Egypt’s five million Copts, the last remaining major Christian sect in the Middle East, are fearful for their future in a hostile home. Yemen is now the biggest source of refugees in Africa, and at some 25 million it is as populous as Afghanistan. Talking of Afghanistan, what if the Taliban continue to expand their territorial writ, causing even more people to flee? And what if Islamic State terrorists extend their barbaric rule across Iraq and Syria? A Gallup Poll, based on data compiled from more than 450,000 interviews in 151 countries from 2009 to 2011, found that in Nigeria, which has double the population of Germany, 40 percent of the people would leave if they could. And the lesson of 2015 — for them and millions more — is that they can.
When they cross the Mediterranean or the Rio Grande, many migrants find life in the “West” comes with a price tag, and Carol Ann Duffy, Britain’s Poet Laureate, looks at this side of the displaced experience in Foreign. As a professional user of language herself, Duffy asks us to consider the lot of migrants who are marginalized because of their lack of linguistic proficiency. The stress of thinking in one language and having to translate into another renders people inarticulate. The “local dialect” in the foreigner’s head is associated with the memory of a mother singing, while “writing home” is a desperate attempt to keep in touch with a lost world. Imagine that.
Imagine living in a strange, dark city for twenty years.
There are some dismal dwellings on the east side
and one of them is yours. On the landing, you hear
your foreign accent echo down the stairs. You think
in a language of your own and talk in theirs.
Then you are writing home. The voice in your head
recites the letter in a local dialect; behind that
is the sound of your mother singing to you,
all that time ago, and now you do not know
why your eyes are watering and what’s the word for this.
You use the public transport. Work. Sleep. Imagine one night
you saw a name for yourself sprayed in red
against a brick wall. A hate name. Red like blood.
It is snowing on the streets, under the neon lights,
as if this place were coming to bits before your eyes.
And in the delicatessen, from time to time, the coins
in your palm will not translate. Inarticulate,
because this is not home, you point at fruit. Imagine
that one of you says Me not know what these people mean.
It like they only go to bed and dream. Imagine that.
Carol Ann Duffy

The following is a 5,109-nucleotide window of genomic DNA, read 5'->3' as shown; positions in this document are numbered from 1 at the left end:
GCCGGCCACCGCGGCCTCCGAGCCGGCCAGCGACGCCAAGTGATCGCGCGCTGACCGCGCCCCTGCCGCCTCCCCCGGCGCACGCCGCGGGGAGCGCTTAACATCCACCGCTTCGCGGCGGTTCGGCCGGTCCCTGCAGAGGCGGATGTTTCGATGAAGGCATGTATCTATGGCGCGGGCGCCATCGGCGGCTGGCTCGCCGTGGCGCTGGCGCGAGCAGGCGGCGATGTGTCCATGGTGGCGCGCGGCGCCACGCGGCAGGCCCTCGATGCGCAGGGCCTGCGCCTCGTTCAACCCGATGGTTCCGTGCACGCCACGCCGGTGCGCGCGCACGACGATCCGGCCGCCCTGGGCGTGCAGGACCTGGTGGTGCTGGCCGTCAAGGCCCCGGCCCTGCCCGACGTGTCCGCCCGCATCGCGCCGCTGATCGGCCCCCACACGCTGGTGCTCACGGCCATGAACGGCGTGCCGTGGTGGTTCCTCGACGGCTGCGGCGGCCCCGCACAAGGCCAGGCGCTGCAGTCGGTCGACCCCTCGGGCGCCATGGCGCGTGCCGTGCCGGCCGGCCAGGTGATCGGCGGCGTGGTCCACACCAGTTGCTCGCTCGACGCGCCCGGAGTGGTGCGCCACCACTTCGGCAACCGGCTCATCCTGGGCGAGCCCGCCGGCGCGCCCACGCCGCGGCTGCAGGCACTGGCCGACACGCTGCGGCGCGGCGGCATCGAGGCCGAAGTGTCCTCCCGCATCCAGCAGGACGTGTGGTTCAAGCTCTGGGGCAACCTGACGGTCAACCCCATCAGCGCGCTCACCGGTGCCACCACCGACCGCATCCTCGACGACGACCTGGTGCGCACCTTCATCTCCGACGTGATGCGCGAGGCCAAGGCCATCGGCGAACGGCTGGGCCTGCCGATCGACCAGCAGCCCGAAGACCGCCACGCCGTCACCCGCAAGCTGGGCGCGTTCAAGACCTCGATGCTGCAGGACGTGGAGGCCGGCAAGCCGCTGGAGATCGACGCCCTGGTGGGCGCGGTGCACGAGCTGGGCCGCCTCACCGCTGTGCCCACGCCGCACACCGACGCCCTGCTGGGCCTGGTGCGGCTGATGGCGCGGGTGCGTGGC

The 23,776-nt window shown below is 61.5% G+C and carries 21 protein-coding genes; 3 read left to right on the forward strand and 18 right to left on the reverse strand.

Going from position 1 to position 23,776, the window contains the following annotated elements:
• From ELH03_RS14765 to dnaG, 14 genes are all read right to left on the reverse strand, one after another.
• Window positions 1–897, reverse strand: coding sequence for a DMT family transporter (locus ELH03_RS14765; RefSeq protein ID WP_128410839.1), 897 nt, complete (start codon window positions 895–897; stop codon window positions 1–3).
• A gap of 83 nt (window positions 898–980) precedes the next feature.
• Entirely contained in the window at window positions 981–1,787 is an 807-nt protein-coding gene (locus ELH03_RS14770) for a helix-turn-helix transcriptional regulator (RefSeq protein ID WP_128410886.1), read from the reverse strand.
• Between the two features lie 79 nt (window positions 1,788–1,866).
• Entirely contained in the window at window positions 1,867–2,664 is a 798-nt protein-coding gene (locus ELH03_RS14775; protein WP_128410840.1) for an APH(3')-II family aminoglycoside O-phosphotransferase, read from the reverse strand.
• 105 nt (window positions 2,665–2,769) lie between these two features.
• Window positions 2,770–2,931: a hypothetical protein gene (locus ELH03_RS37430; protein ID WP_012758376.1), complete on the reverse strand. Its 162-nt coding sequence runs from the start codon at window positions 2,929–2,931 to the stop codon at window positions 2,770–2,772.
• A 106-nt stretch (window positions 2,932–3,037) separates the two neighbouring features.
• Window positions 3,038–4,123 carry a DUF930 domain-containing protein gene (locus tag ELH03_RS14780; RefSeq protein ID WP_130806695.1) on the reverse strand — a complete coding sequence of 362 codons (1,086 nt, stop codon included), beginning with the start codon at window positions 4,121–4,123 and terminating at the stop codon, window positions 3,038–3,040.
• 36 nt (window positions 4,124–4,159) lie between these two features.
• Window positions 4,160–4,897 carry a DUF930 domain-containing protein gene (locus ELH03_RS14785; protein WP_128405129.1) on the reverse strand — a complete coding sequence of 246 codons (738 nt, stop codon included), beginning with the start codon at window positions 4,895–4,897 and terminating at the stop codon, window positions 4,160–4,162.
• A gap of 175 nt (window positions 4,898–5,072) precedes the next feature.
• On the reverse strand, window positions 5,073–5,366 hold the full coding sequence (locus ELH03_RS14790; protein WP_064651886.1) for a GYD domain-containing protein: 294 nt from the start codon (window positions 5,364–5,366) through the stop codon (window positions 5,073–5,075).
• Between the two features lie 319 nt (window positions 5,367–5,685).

“To have is not necessarily to hold, and when possession is transient, belonging is all you have,” wrote Laura Snapes about the music of Phil Cook, whose second solo album, “Southland Mission,” was released on 11 September.
“When your youthful days are gone and old age is stealing on,
And your body bends beneath the weight of care;
He will never leave you then. He’ll go with you to the end —
Take your burden to the Lord and leave it there.”
After Lord Montagu of Beaulieu died in August, a seat in the House of Lords became vacant. This has now resulted a hereditary peer by-election — the system by which vacancies left by the death of a sitting hereditary peer are filled. The Earl of Limerick, Edmund Christopher Pery, has put himself forward for the job and the press is reporting that he’s hoping to convince sitting peers to support his bid “by presenting them with a personal statement in the form of a limerick poem.”
As most people know, however, a Limerick (limerick) is a form of poetry in five-line, mostly anapestic tetrameter with a strict rhyme scheme (AABBA). Limericks are sometimes obscene but the intent is always humourous. The verse that the Earl of Limerick has produced is not lewd, but it is not a limerick and with 12 lines it’s not a sonnet, either. Still, he does get points for “embenched”.
The Upper House knows none so queer
A creature as the Seatless Peer
Flamingo-like he stands all day
With no support to hold his sway
And waits with covert eagerness
For ninety-two to be one less
Then on to hustings he must pace
Once more to plead his special case
Noble Lordships, spare a thought
For one so vertically distraught
And from your seats so well entrenched
Please vote that mine may be embenched
Oxford English Dictionary: embenched em ‘benched, ppl. a.Obs.rare—1
[f. en- + bench n. + -ed.]
Formed into ‘benches’; cf. bench n. 6, 7, and v. 2.
1599 Nashe Lent. Stuffe 9 Cerdicus… was the first..that on those embenched shelues stampt his footing.
“He is quiet and small, he is black
From his ears to the tip of his tail;
He can creep through the tiniest crack
He can walk on the narrowest rail.
He can pick any card from a pack,
He is equally cunning with dice;
He is always deceiving you into believing
That he’s only hunting for mice.
He can play any trick with a cork
Or a spoon and a bit of fish-paste;
If you look for a knife or a fork
And you think it is merely misplaced —
You have seen it one moment, and then it is gawn!
But you’ll find it next week lying out on the lawn.
And we all say: OH!
Well I never!
Was there ever
A Cat so clever.”
— T.S. Eliot, Old Possum’s Book of Practical Cats